British puzzle creator Hubert Phillips invented this genre of puzzle in the 1930s.

I have slightly modified a puzzle attributed to H.P. (a.k.a. Caliban).

One of five people is a murderer.

Here are their statements:

Bernie: Becky didn’t do it.

Benny: Betty did it.

Bella: Becky is innocent.

Betty: Becky did it.

Becky: I did not do it.

Can you identify the killer?

Given **k** people, including the killer, lied – provide your answers and reasoning for all possible values of **k**.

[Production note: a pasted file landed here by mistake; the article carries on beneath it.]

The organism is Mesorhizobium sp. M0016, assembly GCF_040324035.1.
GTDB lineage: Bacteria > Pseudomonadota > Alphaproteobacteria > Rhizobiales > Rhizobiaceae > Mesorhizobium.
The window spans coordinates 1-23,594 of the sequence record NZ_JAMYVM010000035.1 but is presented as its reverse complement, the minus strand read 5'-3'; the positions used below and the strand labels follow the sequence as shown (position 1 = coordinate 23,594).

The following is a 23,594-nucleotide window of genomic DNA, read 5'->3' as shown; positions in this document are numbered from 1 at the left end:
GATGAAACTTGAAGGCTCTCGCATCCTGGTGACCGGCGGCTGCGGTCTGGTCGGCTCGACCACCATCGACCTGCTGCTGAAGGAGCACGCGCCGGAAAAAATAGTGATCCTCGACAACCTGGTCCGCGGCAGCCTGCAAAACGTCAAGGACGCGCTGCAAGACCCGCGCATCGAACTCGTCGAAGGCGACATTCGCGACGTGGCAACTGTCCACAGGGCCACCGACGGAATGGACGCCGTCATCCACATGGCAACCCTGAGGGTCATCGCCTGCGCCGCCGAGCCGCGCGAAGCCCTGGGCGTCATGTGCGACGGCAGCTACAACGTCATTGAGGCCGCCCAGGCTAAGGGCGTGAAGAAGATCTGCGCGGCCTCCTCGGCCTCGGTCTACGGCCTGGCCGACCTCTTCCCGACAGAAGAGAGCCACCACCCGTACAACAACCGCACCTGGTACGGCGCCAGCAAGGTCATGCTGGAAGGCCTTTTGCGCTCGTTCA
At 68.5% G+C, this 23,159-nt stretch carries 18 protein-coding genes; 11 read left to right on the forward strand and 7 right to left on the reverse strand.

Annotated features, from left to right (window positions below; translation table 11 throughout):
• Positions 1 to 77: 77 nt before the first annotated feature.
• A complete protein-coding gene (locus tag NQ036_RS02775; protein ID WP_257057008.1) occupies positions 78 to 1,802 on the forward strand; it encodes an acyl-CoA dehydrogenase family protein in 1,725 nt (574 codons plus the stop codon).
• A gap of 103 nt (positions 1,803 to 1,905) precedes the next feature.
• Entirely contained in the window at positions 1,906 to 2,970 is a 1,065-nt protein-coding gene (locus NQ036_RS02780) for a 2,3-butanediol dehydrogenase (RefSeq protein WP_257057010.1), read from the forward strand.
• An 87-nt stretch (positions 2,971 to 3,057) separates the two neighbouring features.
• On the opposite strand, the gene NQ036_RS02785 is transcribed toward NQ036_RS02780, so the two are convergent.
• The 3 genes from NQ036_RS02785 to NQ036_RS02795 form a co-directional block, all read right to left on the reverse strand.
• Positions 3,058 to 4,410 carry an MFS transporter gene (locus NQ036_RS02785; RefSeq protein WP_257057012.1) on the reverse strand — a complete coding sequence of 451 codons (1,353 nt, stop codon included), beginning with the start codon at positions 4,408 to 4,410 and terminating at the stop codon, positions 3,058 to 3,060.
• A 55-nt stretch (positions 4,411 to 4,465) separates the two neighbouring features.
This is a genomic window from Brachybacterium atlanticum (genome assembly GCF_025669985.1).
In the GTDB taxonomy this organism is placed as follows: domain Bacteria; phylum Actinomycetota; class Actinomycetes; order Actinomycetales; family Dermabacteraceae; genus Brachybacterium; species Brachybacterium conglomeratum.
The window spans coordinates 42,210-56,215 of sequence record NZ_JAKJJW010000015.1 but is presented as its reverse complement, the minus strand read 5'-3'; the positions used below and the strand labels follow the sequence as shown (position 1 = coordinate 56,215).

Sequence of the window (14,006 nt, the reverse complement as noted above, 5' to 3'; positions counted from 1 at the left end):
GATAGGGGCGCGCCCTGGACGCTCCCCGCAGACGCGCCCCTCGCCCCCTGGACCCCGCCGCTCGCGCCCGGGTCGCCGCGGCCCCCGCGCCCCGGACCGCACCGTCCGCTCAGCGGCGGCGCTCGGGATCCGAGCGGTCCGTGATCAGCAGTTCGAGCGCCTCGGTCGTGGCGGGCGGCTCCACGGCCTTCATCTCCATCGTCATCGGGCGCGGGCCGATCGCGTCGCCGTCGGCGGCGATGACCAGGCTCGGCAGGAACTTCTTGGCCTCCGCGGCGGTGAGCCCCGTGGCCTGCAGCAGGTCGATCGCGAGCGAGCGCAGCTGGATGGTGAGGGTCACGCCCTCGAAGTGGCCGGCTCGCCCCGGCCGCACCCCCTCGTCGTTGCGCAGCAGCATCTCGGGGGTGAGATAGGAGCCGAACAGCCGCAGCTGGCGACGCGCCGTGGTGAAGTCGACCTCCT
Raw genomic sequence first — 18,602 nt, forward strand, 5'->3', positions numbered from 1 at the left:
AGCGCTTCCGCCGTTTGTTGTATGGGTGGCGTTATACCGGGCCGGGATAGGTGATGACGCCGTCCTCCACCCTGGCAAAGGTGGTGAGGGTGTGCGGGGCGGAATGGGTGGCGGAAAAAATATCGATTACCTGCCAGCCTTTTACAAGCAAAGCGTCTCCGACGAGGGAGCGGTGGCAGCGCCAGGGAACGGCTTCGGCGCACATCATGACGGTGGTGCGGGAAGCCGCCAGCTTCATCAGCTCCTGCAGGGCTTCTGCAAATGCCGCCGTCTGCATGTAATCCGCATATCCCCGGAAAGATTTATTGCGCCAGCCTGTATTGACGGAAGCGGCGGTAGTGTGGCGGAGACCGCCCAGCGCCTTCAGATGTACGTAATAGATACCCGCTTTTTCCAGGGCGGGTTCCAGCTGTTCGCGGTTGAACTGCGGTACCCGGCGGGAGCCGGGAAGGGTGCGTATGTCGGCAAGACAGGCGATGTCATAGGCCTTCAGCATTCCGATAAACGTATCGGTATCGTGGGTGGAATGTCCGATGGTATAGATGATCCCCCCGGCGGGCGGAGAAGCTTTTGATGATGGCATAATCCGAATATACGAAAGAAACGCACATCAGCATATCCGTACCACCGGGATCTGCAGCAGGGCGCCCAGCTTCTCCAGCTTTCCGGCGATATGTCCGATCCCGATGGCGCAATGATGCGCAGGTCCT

3 people (Bernie, Bella, Becky) say Becky did not do it and 1 (Betty) says that she did.

1 or 3 of these 4 people are lying. So we cannot have 0 or 5 liars.

Other possible k:

k = 1. Betty must be lying, so she is the killer.

k = 2. Betty and Benny must be lying, so the killer is not Betty (or Becky). Since the killer must be a liar, it is Benny.

k = 3. Betty and Benny must be telling the truth, but this is a contradiction, so k cannot = 3.

k = 4. Betty must be telling the truth. So Becky is the killer. No contradiction.

In summary, the only possibilities are

k = 1. Betty is the killer.

k = 2. Benny is the killer

k = 4. Becky is the killer.